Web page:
The Battle of Social Media Platforms | FirstRain

The Battle of Social Media Platforms

Over the past few weeks the blogosphere has been buzzing with predictions on the impact of Google+ in the business world, adding to the growing focus on the benefits of social media for business. Currently, most businesses use LinkedIn, Facebook and Twitter as tools to promote their brands and many are now asking whether Google+ will become the next big player in the world of social media marketing. It’s kind of overwhelming to think about adding yet another social media tool to one’s marketing arsenal when we’re still discovering how to use the ones we already have.  And yes, it may be too early to start casting Justin Timberlake for a Google+ movie, but I think it’s a safe bet that—sooner or later—this platform is going to be BIG.  The days where people say “Facebook me” may be coming to an end sooner than you may think, to be replaced by people asking you to join their “circle.”

For the rock-dwellers this last month, Google+ is the newest social network on the scene.  Introduced by Google in late June, it combines the ideas of Twitter, Facebook and Skype into one jumbo social media sandwich. Already, Google+ has reported 25 million users during the last month. Of course, this number is small in comparison to the hundreds of millions of users on Facebook or Twitter, but the trend is significant.  So what exactly is making Google+ gain traction so quickly? There have been plenty of other social networks (including platforms launched by Google, remember Google Buzz or Google Wave? No? me either) that haven’t even come close to attracting as many users as Google+. Intrigued and curious to see what this fuss was all about, I searched around and asked a co-worker to send me an invite to their Google+ circle.

And guess what? It turns out that Google+ seems to live up to its hype.  Not only does it remind me of the social platforms I already use, but it has removed the kinks that I couldn’t stand and made the platform simpler, better and overall, more fun.  For example, Facebook is known for having mega problems within their privacy system. I find their privacy control settings confusing and almost impossible to understand, consequently I am not sure what information I am sharing with the public. Google+ on the other hand, had privacy and filter settings that I found relatively easy to use.  I enjoyed being able to see what a person sees when each one clicked on my profile.  I could also reduce the chance of a person seeing an embarrassing picture of me (note to my employer: there are no embarrassing pictures of me on the internet …) by restricting what information could be shared within specific circles.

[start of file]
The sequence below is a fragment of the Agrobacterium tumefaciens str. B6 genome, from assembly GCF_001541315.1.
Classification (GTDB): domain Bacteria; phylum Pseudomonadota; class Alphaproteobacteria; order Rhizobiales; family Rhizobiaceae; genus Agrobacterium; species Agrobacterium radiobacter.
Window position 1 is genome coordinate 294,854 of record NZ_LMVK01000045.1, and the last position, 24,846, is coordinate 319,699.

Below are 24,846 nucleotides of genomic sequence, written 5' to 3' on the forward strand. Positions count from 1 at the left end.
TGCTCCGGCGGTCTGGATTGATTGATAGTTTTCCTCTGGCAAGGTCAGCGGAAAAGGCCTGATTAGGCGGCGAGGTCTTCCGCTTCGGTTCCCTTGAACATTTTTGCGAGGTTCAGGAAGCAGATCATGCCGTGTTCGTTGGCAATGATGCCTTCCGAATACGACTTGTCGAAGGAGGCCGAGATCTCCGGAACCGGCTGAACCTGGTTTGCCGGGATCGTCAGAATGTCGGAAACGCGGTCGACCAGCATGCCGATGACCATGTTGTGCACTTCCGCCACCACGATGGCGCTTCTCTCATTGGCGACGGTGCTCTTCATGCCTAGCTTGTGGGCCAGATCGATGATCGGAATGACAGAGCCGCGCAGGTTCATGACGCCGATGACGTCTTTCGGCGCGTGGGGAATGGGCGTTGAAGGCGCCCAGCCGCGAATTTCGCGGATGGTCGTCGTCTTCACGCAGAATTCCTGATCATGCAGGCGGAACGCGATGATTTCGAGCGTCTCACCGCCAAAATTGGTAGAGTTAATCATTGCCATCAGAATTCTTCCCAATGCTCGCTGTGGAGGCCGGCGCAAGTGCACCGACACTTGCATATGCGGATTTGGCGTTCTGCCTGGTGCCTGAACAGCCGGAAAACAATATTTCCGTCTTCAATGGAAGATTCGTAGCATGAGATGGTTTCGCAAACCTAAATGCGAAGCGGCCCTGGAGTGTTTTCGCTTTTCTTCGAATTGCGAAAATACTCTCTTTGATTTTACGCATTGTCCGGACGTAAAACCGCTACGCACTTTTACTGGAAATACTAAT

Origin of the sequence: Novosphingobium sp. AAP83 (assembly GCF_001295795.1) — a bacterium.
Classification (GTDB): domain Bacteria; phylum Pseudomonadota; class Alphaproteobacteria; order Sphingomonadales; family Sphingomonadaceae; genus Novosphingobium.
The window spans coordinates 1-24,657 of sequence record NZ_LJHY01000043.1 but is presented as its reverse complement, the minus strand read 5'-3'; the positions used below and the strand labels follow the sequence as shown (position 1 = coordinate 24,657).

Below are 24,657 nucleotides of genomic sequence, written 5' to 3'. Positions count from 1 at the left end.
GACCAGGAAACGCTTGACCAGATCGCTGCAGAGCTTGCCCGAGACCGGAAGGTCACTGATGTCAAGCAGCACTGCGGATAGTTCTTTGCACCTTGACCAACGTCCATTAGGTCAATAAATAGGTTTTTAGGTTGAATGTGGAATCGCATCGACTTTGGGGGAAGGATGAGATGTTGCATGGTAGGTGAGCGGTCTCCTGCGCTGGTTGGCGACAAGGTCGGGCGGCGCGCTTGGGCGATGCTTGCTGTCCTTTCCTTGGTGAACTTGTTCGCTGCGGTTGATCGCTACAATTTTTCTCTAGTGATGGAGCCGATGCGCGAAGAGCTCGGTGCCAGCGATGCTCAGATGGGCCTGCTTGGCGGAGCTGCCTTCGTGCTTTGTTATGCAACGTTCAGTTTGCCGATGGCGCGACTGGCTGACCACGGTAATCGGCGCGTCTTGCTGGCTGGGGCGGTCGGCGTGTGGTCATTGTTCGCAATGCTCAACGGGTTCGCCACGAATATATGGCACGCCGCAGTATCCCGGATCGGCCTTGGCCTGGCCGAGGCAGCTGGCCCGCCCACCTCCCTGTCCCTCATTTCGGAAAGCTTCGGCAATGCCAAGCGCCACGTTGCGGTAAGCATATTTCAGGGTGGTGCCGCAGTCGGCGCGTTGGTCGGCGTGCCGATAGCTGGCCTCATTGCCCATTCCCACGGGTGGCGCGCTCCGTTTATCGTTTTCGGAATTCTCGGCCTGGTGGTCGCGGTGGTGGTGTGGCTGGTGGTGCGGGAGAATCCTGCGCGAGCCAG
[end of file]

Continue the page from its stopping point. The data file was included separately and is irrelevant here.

Another major problem I have had with Facebook is the overwhelming amount of noise on the site.  Like most people, I am not interested in half the information other users are sharing with me. Google+ allowed me to filter information I read, received and shared. In many ways, it’s similar to the way FirstRain helps its users. FirstRain filters out the junk in the consumer Web for busy professionals the same way Google+ gets rid of the noise of social media. As a result, I didn’t feel as if I was wasting my time scrolling through unnecessary information such as what people ate for breakfast. Potentially, Google+ will enable me to establish a circle solely for business acquaintances and share information that only relates to my company.

There are other appealing features as well, such as their ability to microblog more than either the 140-character Twitter limit or the 400-character Facebook limit. Plus, by combining Google+ with Gmail & YouTube, you get an enormous social media powerhouse, allowing business professionals to access all aspects of social media at once, without having to change websites and without having to rely on multiple platforms.

Although, ultimately, the jury is still out on success and Google+ and what it means for Facebook, Twitter and other social media sites, my advice to businesses is that it’s a good time now to become familiar with the Google+ interface and begin thinking about integrating Google+ into future marketing strategies. Business pages are currently prohibited from the site, because according to Google, they want to wait until they can implement it right.  And since it’s likely to be a few months before they’re ready, business marketers like us have been given the gift of time to formulate a Google+ game plan … and hopefully one that lives up to the all the excitement.